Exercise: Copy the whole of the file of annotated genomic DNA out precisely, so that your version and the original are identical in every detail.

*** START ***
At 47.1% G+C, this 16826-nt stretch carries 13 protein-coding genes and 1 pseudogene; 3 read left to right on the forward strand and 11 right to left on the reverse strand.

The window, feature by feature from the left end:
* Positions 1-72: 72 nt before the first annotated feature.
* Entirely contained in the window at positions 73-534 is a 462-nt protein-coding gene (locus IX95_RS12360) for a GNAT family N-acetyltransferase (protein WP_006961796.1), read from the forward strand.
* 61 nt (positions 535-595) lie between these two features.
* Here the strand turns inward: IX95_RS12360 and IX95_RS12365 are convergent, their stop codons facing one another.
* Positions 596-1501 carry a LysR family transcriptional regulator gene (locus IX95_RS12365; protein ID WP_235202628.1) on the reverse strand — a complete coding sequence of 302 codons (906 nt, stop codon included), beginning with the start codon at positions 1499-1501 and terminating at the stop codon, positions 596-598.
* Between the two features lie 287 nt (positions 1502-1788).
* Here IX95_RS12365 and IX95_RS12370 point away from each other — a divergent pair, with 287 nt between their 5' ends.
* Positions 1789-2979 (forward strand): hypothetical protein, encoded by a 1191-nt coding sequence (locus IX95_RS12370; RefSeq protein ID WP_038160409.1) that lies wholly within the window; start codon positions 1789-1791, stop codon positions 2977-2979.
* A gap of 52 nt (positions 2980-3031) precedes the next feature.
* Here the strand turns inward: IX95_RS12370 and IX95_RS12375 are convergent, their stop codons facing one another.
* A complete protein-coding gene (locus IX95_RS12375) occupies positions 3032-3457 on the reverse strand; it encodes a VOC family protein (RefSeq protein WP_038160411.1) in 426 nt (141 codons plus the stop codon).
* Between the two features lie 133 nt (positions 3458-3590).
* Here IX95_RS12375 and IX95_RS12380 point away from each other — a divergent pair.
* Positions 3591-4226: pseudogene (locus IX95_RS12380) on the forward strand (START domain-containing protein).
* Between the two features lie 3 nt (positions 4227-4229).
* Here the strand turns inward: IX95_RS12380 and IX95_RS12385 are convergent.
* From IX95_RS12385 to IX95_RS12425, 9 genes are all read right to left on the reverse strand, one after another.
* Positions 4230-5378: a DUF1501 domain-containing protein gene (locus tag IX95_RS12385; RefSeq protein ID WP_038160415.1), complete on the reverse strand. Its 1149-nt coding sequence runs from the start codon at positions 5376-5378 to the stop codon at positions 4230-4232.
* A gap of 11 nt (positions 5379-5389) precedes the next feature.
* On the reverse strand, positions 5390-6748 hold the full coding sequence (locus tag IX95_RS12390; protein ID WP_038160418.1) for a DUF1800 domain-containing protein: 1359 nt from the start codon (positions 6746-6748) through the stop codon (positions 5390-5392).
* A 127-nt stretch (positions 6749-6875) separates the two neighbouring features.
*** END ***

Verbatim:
At 47.1% G+C, this 16826-nt stretch carries 13 protein-coding genes and 1 pseudogene; 3 read left to right on the forward strand and 11 right to left on the reverse strand.

The window, feature by feature from the left end:
* Positions 1-72: 72 nt before the first annotated feature.
* Entirely contained in the window at positions 73-534 is a 462-nt protein-coding gene (locus IX95_RS12360) for a GNAT family N-acetyltransferase (protein WP_006961796.1), read from the forward strand.
* 61 nt (positions 535-595) lie between these two features.
* Here the strand turns inward: IX95_RS12360 and IX95_RS12365 are convergent, their stop codons facing one another.
* Positions 596-1501 carry a LysR family transcriptional regulator gene (locus IX95_RS12365; protein ID WP_235202628.1) on the reverse strand — a complete coding sequence of 302 codons (906 nt, stop codon included), beginning with the start codon at positions 1499-1501 and terminating at the stop codon, positions 596-598.
* Between the two features lie 287 nt (positions 1502-1788).
* Here IX95_RS12365 and IX95_RS12370 point away from each other — a divergent pair, with 287 nt between their 5' ends.
* Positions 1789-2979 (forward strand): hypothetical protein, encoded by a 1191-nt coding sequence (locus IX95_RS12370; RefSeq protein ID WP_038160409.1) that lies wholly within the window; start codon positions 1789-1791, stop codon positions 2977-2979.
* A gap of 52 nt (positions 2980-3031) precedes the next feature.
* Here the strand turns inward: IX95_RS12370 and IX95_RS12375 are convergent, their stop codons facing one another.
* A complete protein-coding gene (locus IX95_RS12375) occupies positions 3032-3457 on the reverse strand; it encodes a VOC family protein (RefSeq protein WP_038160411.1) in 426 nt (141 codons plus the stop codon).
* Between the two features lie 133 nt (positions 3458-3590).
* Here IX95_RS12375 and IX95_RS12380 point away from each other — a divergent pair.
* Positions 3591-4226: pseudogene (locus IX95_RS12380) on the forward strand (START domain-containing protein).
* Between the two features lie 3 nt (positions 4227-4229).
* Here the strand turns inward: IX95_RS12380 and IX95_RS12385 are convergent.
* From IX95_RS12385 to IX95_RS12425, 9 genes are all read right to left on the reverse strand, one after another.
* Positions 4230-5378: a DUF1501 domain-containing protein gene (locus tag IX95_RS12385; RefSeq protein ID WP_038160415.1), complete on the reverse strand. Its 1149-nt coding sequence runs from the start codon at positions 5376-5378 to the stop codon at positions 4230-4232.
* A gap of 11 nt (positions 5379-5389) precedes the next feature.
* On the reverse strand, positions 5390-6748 hold the full coding sequence (locus tag IX95_RS12390; protein ID WP_038160418.1) for a DUF1800 domain-containing protein: 1359 nt from the start codon (positions 6746-6748) through the stop codon (positions 5390-5392).
* A 127-nt stretch (positions 6749-6875) separates the two neighbouring features.